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Insignificance

The object or event identified as the cause of an effect is a genuine cause, but insignificant when compared to the other causes of that event. Note that this fallacy does not apply when all other contributing causes are equally insignificant. Thus, it is not a fallacy to say that you helped cause defeat the Tory government because you voted Reform, for your vote had as much weight as any other vote, and hence is equally a part of the cause.

Examples
  1. Smoking is causing air pollution in Edmonton, so as an environmentalist, you should stop smoking. (True, but the effect of smoking is insignificant compared to the effect of auto exhaust.)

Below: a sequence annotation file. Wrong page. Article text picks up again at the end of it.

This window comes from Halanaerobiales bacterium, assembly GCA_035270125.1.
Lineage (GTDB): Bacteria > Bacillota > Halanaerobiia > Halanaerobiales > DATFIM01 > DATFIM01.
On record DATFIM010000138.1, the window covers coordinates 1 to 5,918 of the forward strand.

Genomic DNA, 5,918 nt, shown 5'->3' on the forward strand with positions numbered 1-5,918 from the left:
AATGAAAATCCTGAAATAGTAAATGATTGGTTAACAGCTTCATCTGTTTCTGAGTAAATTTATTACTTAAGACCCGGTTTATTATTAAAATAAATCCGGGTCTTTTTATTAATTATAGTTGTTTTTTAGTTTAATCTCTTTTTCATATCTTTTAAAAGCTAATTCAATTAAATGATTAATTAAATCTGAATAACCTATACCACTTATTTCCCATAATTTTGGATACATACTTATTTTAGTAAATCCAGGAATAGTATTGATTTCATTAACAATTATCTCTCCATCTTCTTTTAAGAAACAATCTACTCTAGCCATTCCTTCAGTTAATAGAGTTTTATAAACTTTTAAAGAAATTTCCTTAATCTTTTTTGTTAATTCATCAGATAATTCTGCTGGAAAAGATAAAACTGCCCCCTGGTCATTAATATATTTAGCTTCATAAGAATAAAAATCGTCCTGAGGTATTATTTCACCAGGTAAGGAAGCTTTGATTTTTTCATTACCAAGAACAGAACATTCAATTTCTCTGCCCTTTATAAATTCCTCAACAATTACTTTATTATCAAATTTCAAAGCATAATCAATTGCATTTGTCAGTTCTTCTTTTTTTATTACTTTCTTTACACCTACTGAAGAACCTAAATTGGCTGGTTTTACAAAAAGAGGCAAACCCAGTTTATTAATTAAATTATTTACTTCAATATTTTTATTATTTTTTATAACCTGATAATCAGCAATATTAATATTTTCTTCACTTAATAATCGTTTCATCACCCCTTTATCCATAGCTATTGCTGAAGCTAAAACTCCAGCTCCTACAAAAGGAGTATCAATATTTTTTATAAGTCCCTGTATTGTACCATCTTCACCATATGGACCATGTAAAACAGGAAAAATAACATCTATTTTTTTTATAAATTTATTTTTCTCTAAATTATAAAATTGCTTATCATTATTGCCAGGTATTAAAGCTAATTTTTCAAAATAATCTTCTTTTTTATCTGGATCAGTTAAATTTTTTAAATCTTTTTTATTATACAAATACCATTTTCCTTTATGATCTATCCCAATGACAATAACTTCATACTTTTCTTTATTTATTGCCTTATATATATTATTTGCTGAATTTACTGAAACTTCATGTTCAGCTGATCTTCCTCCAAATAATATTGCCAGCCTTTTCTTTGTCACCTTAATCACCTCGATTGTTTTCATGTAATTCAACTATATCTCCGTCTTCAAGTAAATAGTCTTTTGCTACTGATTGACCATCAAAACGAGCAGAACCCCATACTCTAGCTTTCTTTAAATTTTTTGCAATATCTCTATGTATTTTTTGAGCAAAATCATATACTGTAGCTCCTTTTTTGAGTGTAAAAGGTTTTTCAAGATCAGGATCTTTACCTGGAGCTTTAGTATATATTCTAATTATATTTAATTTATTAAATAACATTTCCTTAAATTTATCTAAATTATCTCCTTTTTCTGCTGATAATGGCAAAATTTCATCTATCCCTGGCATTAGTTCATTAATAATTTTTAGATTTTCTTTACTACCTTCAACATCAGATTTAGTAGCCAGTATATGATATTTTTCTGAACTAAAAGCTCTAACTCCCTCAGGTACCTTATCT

2. By leaving your oven on overnight you are contributing to global warming.
Critique
Identify the more significant cause.

About Stephen Downes

Many kudos are owed to Stephen Downes, the logician who originally authored this list of fallacies and made it freely available on the Web. His basic structure remains. A mirror of Downes’ original site can be found here.